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rhetoric, identity, and the radical imagination
Abolitionist, women's rights activist, and social reformer, Angelina Grimké (1805-79) was among the first women in American history to seize the public stage in pursuit of radical social reform. "I will lift up my voice like a trumpet," she proclaimed, "and show this people their transgressions." And when she did lift her voice in public, on behalf of the public, she found that, in creating herself, she might transform the world. In the process, Grimké crossed the wires of race, gender, and power, and produced explosions that lit up the world of antebellum reform. Among the most remarkable features of Angelina Grimké's rhetorical career was her ability to stage public contests for the soul of America—bringing opposing ideas together to give them voice, depth, and range to create new and more compelling visions of social change.
Angelina Grimké: Rhetoric, Identity, and the Radical Imagination is the first full-length study to explore the rhetorical legacy of this most unusual advocate for human rights. Stephen Browne examines her epistolary and oratorical art and argues that rhetoric gave Grimké a means to fashion not only her message but her very identity as a moral force.
A World View through History
Drawing on the latest research in archaeozoology, archaeology, and molecular biology, Animals as Domesticates traces the history of the domestication of animals around the world. From the llamas of South America and the turkeys of North America, to the cattle of India and the Australian dingo, this fascinating book explores the history of the complex relationships between humans and their domestic animals. With expert insight into the biological and cultural processes of domestication, Clutton-Brock suggests how the human instinct for nurturing may have transformed relationships between predator and prey, and she explains how animals have become companions, livestock, and laborers. The changing face of domestication is traced from the spread of the earliest livestock around the Neolithic Old World through ancient Egypt, the Greek and Roman empires, South East Asia, and up to the modern industrial age.
The Past and Present of Commensal Animals
In this fascinating book, Terry O’Connor explores a distinction that is deeply ingrained in much of the language that we use in zoology, human-animal studies, and archaeology—the difference between wild and domestic. For thousands of years, humans have categorized animals in simple terms, often according to the degree of control that we have over them, and have tended to see the long story of human-animal relations as one of increasing control and management for human benefit. And yet, around the world, species have adapted to our homes, our towns, and our artificial landscapes, finding ways to gain benefit from our activities and so becoming an important part of our everyday lives. These commensal animals remind us that other species are not passive elements in the world around us but intelligent and adaptable creatures. Animals as Neighbors shows how a blend of adaptation and opportunism has enabled many species to benefit from our often destructive footprint on the world. O’Connor investigates the history of this relationship, working back through archaeological records. By requiring us to take a multifaceted view of human-animal relations, commensal animals encourage a more nuanced understanding of those relations, both today and throughout the prehistory of our species.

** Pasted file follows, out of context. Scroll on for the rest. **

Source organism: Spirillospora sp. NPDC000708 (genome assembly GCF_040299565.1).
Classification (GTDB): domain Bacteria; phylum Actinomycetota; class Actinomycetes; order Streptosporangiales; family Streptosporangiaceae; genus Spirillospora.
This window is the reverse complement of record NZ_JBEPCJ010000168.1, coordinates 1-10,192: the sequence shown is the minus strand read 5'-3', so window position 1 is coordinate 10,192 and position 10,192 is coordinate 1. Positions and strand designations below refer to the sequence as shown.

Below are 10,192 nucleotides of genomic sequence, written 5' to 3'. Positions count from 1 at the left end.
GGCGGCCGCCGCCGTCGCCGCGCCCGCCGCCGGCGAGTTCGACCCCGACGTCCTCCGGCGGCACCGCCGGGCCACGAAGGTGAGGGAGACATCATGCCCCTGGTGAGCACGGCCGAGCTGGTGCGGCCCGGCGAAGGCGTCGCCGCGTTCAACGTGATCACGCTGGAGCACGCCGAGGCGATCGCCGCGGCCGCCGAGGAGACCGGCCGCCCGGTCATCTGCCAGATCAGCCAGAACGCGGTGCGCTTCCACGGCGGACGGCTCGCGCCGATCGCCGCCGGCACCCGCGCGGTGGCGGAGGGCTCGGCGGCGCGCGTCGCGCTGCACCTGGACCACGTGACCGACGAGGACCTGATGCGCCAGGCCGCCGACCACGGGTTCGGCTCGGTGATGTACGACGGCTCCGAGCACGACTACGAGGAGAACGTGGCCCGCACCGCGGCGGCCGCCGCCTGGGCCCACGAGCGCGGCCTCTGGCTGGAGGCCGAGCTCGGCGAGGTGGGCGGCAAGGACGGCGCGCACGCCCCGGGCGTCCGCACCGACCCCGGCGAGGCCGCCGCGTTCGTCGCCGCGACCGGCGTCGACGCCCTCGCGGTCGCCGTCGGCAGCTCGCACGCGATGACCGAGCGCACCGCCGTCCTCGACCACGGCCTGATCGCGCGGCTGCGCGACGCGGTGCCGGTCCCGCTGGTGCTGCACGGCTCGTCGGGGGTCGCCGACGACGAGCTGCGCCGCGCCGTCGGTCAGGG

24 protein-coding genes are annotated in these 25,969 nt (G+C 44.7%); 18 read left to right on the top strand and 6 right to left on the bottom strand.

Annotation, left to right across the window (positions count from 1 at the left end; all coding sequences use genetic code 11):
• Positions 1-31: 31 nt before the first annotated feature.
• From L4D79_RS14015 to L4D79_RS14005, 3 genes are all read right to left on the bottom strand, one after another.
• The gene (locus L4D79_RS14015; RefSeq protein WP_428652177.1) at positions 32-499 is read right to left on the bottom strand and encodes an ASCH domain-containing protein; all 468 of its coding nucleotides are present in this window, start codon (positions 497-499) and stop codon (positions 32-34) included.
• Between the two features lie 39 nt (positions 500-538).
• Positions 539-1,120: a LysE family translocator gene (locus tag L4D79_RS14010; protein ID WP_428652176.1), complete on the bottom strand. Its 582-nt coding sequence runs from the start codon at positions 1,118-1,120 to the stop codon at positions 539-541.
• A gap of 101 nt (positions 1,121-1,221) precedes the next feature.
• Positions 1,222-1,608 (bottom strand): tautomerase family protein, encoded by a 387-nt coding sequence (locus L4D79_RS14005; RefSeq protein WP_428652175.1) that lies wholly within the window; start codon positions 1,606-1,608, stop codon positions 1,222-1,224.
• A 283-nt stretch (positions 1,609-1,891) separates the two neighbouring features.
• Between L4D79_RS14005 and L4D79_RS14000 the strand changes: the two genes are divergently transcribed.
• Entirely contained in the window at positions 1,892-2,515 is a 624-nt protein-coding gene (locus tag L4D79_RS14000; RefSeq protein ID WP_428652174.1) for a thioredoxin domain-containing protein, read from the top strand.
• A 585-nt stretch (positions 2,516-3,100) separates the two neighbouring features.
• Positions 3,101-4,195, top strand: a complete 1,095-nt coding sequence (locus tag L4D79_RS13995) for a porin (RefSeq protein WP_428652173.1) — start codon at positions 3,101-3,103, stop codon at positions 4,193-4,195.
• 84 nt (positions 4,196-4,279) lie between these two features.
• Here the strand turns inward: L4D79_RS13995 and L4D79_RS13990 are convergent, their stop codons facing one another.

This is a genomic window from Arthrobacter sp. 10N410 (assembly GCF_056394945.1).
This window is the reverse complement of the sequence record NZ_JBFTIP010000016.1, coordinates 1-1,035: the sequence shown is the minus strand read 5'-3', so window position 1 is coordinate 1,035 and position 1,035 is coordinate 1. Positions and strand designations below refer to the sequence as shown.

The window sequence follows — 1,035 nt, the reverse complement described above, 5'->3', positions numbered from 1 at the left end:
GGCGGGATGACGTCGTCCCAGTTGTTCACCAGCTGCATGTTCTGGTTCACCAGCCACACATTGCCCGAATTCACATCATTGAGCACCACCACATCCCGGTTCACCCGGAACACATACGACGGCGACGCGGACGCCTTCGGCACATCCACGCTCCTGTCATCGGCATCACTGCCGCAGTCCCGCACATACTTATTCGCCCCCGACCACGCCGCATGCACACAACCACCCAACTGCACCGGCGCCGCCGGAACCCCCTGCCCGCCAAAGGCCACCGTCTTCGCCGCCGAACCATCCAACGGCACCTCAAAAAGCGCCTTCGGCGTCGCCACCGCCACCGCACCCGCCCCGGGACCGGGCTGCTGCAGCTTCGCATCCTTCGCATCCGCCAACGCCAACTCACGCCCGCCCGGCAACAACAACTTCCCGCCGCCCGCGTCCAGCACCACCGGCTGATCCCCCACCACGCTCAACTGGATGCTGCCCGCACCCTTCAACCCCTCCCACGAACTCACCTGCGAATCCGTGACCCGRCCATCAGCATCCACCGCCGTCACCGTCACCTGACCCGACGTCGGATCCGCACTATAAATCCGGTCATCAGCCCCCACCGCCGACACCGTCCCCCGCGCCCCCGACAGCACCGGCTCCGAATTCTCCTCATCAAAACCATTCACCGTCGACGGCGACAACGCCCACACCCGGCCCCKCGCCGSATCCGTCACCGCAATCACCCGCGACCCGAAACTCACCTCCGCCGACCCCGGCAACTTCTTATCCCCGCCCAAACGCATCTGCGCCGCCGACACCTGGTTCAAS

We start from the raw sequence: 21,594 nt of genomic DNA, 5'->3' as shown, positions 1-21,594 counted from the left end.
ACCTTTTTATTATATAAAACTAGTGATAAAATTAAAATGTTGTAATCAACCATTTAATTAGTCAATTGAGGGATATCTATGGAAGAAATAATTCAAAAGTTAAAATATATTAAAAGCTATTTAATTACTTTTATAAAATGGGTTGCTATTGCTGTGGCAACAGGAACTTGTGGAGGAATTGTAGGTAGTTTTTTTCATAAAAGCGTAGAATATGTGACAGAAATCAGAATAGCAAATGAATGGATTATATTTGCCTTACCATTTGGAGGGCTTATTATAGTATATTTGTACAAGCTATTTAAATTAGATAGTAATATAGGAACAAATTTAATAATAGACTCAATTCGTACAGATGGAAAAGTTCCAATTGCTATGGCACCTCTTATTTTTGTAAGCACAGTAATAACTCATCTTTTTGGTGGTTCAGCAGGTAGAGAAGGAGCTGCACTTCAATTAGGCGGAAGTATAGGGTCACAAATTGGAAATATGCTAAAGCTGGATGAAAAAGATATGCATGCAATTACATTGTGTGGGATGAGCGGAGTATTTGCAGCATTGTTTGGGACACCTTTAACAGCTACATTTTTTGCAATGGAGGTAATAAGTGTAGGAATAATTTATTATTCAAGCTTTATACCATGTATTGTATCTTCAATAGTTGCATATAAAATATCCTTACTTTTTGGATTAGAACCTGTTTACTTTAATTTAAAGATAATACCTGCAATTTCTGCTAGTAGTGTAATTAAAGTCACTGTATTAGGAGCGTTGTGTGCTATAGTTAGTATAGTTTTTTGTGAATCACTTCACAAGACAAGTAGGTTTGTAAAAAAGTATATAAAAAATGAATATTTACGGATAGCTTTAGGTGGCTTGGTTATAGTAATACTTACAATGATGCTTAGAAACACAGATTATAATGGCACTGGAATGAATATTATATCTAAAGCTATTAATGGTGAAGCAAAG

The Art Markets in Italy, 1400-1700
The Birneys, the Republicans, and the Civil War
The first biographical account of the life of James Gillespie Birney in more than fifty years, this fabulously insightful history illuminates and elevates an all-but-forgotten figure whose political career contributed mightily to the American political fabric. Birney was a southern-born politician at the heart of the antislavery movement, with two southern-born sons who were major generals involved in key Union Army activities, including the leadership of the black troops. The interaction of the Birneys with historical figures (Abraham Lincoln, Harriet Beecher Stowe, and Henry Clay) highlights the significance of the family’s activities in politics and war. D. Laurence Rogers offers a unique historiography of the abolition movement, the Civil War, and Reconstruction through the experiences of one family navigating momentous developments from the founding of the Republic until the late 19th century.